How to workout for a figure-hugging clothing style

Why training for a figure-hugging clothing style?

I have been actively practicing sports myself for 25 years (the older I get, the more) and have experienced and tried out all kinds of trends and principles. Many people think that there is only “the one” strength training. But you can go in many directions. One extreme is the bodybuilder. He wants to build up as much muscle mass as possible. Strength is rather secondary. On the other hand, there are people who train for maximum strength. Here, too, a distinction has to be made. On the one hand there is the weightlifter who wants to move as much weight as possible, on the other hand there is the athlete who wants to move his own body weight as efficiently as possible (keyword: one-armed pull-up).

When it comes to choosing the right clothes, bodybuilders are faced with problems. For the voluminous thighs, only special sizes of suits will be considered.

That’s why I would like to discuss here a training which is ideal for figure-hugging dresses and suits.

What does the training look like?

The goals of the training are to make the body efficient and not voluminous. To achieve this, we have to train in a different training area and apply a little different principles than a bodybuilder.

Bodybuilders train in ranges of 8 – 12 repetitions per set. The aim is to choose the weights in such a way that the last repetition is possible with the greatest effort. 5 sets are completed, the breaks are short (less than one minute).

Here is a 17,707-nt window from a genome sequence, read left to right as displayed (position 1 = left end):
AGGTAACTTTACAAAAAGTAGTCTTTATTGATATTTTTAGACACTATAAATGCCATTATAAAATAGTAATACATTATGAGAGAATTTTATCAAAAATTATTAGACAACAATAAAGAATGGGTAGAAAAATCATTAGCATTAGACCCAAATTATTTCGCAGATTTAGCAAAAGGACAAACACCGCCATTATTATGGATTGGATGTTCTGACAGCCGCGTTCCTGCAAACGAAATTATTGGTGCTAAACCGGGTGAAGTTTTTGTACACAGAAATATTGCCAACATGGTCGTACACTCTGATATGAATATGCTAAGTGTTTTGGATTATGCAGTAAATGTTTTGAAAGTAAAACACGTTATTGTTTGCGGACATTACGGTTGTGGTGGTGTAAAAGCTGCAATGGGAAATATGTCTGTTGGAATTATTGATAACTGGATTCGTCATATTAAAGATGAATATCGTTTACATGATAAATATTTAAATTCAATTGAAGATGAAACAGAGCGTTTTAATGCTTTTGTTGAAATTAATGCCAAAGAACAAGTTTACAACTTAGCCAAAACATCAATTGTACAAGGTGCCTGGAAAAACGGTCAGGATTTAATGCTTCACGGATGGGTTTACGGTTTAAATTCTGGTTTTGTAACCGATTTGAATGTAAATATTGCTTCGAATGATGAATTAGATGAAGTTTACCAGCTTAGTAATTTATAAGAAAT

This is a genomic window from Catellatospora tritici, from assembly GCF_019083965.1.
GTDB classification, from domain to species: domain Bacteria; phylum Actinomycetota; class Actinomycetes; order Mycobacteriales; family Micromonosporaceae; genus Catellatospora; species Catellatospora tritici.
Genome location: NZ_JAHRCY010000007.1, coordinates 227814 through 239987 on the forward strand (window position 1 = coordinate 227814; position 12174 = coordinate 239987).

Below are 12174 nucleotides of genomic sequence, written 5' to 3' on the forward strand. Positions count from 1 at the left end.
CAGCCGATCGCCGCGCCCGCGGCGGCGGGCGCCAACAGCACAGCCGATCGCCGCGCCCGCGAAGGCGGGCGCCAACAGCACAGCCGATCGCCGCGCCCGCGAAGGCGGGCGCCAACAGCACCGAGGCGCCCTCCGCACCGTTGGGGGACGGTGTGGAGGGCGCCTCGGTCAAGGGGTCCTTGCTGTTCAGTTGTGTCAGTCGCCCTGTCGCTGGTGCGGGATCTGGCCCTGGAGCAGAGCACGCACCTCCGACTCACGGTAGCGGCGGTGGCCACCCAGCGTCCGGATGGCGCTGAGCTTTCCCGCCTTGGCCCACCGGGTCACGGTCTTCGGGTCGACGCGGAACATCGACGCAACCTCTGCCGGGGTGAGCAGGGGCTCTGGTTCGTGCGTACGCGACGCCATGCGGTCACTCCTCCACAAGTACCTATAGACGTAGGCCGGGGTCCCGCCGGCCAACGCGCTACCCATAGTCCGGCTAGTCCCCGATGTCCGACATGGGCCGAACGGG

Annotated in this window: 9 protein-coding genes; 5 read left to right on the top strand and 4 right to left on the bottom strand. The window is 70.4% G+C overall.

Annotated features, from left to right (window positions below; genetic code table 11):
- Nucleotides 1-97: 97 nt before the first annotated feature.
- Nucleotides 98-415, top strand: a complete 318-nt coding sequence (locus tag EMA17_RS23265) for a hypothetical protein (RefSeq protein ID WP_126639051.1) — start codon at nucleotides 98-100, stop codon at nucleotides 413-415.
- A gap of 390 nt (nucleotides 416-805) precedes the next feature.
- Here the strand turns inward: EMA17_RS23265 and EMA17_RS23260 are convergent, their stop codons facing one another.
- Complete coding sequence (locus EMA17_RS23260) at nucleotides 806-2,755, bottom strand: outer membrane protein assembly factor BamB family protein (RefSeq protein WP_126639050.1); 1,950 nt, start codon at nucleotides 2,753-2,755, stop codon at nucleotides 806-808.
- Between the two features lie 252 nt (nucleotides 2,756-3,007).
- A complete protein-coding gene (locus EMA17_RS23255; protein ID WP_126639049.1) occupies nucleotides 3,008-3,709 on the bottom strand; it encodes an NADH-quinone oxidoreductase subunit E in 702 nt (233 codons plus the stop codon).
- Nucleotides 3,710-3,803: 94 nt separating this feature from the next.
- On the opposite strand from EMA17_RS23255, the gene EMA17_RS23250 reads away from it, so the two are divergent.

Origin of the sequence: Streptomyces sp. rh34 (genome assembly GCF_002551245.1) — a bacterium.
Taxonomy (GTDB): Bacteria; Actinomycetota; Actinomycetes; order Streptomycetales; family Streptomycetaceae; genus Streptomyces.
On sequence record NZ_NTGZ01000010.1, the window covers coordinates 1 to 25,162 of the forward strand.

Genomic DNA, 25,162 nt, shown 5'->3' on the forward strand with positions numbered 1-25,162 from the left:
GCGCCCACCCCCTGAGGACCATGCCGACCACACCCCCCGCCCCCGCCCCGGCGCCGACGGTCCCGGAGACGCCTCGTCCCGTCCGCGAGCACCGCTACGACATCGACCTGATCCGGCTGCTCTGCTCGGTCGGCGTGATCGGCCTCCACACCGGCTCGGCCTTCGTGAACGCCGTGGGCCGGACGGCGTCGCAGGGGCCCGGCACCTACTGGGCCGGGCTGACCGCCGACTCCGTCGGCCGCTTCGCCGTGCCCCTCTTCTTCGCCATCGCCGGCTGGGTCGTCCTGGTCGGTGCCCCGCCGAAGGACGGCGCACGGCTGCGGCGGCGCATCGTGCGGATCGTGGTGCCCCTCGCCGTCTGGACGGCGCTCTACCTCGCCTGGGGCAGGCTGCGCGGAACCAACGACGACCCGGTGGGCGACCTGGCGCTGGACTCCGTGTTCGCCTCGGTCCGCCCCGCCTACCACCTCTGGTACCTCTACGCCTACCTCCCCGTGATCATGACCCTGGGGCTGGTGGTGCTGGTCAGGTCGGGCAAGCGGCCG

This type of training leads to maximum fatigue. The body reacts to this (assuming sufficient recovery and nutrition) by growing the muscle.

In order not to inflate your figure too much, but still to become strong, you take a different approach.

The repetitions are between 3 – 5 repetitions, a maximum of 3 sets are made and the breaks can last up to 5 minutes. This training leads to strength and firm muscles, without much increase in volume.

The reason is that there are several factors that determine a person’s strength: Muscle mass, efficiency of movement, nervous stimulation of the muscle.

Very high weights, with few repetitions, address the efficiency of movement and nervous component.

Examples are martial artists in lightweight, such as Bruce Lee.

A mistake is to choose low weights and very high repetition rates. These only help the strength endurance, but will not enable real strength.


Anyone who wants to wear figure-hugging clothing despite strength training should work with high weights and low repetition rates. Nutrition is left out of the equation for the time being, as it is a chapter in itself.